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Saith Jon G, in a post on Gaudi:
He fell after departing his masterwork, la Basilica de la Sagrada Família, a structure one @jameslileks of Minneapolis, MN, described as “ugly” a few weeks ago on the flagship podcast. For shame.
I did say that. It was shorthand for a longer critique, which is “it’s ugly, but.”
But it’s fascinating. But it’s unique. But it is essential to interrogate and understand the things that abrade your own aesthetic preferences. But it’s an instance of individual genius seizing an opportunity and laying down a marker future generations felt compelled to pay off. But it’s an example of the ways in which individualistic talent can create a new vocabulary. And so on.
As much as I don’t like the insectoid excrescences of the exterior . . .
. . . I love the interior. It’s idiosyncratic as well, but the adaptation of the old church idioms to Gaudi’s nature-inspired ideas works better, because they have to play nice with the necessities of the genre. There has to be a roof, columns, windows, a certain space arrayed a certain way. It feels like a church, and it also feels like something you’d find on another planet that came to the same God in their own way.
The quality of the light is something I’ve never seen anywhere.
The east entrance, dedicated to the Passion, is at odds with the rest of the style. It has the post-war abstract forms you found in 1950s American churches. Then again, the Nativity tableaus on the East side mix realistic sculpture with frothy stone and stalactites covered with fungal plates –
So it’s a mix. It lacks the rigor, the organizational certainties and consistencies that characterize nearly every other great church – and that’s fine! It’s different, as we passive-aggressive Minnesotans say. Some love it because, like Gaudi, they find God in Nature; others are a bit put off because they find God in the human mind’s ability to create order and form. Gaudi is a riot of untamed vegetation and hive-building; St. Peter’s is the work of rational man, putting one stone carefully atop another.
I love Gaudi’s other work. But. It stands out because its sensuous curves play against the linear regularity of the Eixample’s architecture. The streets of Barcelona are fascinating because of the subtle iterations of the linear style. A building is straight and strong, its windows rectangular and evenly paced . . . but a riot of Art Nouveau stone erupts around a second floor bay window. A building is square and sober and rises with stolid certainty . . . but angels wrought in stone attend the cupola. Gaudi is loved in Barcelona because Barcelona is not, for the most part, like Gaudi. If the city was mostly curvy flaccid lines, people would praise to the point of worship a stern Bauhaus rebuke.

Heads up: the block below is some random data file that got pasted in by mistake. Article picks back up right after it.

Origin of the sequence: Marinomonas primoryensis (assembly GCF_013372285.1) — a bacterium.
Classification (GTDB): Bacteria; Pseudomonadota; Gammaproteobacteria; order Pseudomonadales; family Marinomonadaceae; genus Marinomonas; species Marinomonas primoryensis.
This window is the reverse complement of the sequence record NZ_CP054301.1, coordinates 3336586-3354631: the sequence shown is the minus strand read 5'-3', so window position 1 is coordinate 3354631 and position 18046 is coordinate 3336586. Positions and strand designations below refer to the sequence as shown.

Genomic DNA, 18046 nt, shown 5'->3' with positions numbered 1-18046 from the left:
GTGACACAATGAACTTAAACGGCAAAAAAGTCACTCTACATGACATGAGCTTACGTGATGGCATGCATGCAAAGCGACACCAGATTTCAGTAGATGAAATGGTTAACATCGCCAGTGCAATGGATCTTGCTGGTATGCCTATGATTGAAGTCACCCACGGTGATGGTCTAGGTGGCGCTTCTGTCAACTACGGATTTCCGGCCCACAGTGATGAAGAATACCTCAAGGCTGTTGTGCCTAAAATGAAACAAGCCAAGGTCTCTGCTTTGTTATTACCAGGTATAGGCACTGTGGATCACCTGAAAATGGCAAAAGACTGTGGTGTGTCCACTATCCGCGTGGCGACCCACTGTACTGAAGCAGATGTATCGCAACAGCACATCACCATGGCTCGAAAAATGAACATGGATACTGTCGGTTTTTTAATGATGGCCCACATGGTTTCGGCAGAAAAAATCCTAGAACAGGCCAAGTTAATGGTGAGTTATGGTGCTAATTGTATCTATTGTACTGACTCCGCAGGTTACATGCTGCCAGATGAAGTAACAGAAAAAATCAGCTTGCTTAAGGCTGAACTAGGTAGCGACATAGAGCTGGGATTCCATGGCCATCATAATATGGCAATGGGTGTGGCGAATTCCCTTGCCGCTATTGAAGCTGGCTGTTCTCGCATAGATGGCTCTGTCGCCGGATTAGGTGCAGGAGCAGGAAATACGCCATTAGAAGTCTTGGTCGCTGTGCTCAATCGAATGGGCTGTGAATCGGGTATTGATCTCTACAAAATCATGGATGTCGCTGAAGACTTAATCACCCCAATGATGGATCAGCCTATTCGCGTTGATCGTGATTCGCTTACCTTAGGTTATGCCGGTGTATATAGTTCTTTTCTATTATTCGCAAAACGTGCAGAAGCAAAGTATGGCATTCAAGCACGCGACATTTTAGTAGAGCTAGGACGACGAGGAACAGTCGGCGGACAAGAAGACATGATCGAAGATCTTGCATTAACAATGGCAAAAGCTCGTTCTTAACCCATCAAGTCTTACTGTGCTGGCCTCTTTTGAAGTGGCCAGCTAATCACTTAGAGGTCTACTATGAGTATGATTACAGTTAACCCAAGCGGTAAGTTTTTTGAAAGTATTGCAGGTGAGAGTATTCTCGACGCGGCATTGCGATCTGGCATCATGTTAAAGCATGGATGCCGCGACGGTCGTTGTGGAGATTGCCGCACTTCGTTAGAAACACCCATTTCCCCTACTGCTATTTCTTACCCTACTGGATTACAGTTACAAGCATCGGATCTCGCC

I remember finding a piece he did in Mallorca. The Reconquista had reclaimed the island for Spain, and they razed the mosque and build a church, just to let everyone know the score. Gaudi did a pulpit for the building, much later. It doesn’t fit. Because it’s a Gaudi work, no one dares note “well, that doesn’t fit, at all,” because we’re supposed to admire the individual item without noticing its lack of relation to the rest of the church. It’s like seeing a 50s tailfin pulpit in a Romanesque church.
Gaudi is buried in the basement of his church. When we visited we could not pay homage at his tomb, because there was a ceremony going on downstairs. We could look down through a window and observe. The basement is the original foundation of the church, which was intended to be a standard-issue Spanish Baroque number. The original architect quit, and somehow Gaudi convinced the officials to let him finish the site with his hallucinogenic design. He never saw its completion – perhaps none of us will, despite the optimistic predictions – but he slumbers in an alcove in a basement designed in the old style he sought to replace. Beneath the old arches of the ancient styles, he is forgiven, absolved, and revered, marked by candles as red as the roses that bedeck his Barcelona buildings on St. Jordi’s day.